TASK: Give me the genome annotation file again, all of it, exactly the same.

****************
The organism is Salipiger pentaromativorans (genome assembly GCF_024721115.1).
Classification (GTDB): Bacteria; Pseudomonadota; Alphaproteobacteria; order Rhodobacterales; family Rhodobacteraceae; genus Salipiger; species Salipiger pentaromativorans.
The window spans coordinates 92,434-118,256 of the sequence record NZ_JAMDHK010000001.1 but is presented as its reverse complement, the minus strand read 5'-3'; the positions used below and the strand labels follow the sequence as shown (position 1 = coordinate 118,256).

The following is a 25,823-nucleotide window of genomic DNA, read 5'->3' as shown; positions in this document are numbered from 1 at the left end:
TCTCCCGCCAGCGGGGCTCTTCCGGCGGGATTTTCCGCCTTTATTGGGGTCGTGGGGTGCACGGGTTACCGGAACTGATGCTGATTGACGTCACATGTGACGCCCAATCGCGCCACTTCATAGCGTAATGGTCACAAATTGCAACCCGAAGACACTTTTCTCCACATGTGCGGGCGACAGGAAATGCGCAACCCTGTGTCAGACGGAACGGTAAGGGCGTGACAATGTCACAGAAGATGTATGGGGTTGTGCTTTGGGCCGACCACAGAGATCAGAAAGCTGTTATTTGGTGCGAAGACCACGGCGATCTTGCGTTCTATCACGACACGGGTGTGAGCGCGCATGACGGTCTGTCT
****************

The organism is Salipiger pentaromativorans (genome assembly GCF_024721115.1).
Classification (GTDB): Bacteria; Pseudomonadota; Alphaproteobacteria; order Rhodobacterales; family Rhodobacteraceae; genus Salipiger; species Salipiger pentaromativorans.
The window spans coordinates 92,434-118,256 of the sequence record NZ_JAMDHK010000001.1 but is presented as its reverse complement, the minus strand read 5'-3'; the positions used below and the strand labels follow the sequence as shown (position 1 = coordinate 118,256).

The following is a 25,823-nucleotide window of genomic DNA, read 5'->3' as shown; positions in this document are numbered from 1 at the left end:
TCTCCCGCCAGCGGGGCTCTTCCGGCGGGATTTTCCGCCTTTATTGGGGTCGTGGGGTGCACGGGTTACCGGAACTGATGCTGATTGACGTCACATGTGACGCCCAATCGCGCCACTTCATAGCGTAATGGTCACAAATTGCAACCCGAAGACACTTTTCTCCACATGTGCGGGCGACAGGAAATGCGCAACCCTGTGTCAGACGGAACGGTAAGGGCGTGACAATGTCACAGAAGATGTATGGGGTTGTGCTTTGGGCCGACCACAGAGATCAGAAAGCTGTTATTTGGTGCGAAGACCACGGCGATCTTGCGTTCTATCACGACACGGGTGTGAGCGCGCATGACGGTCTGTCT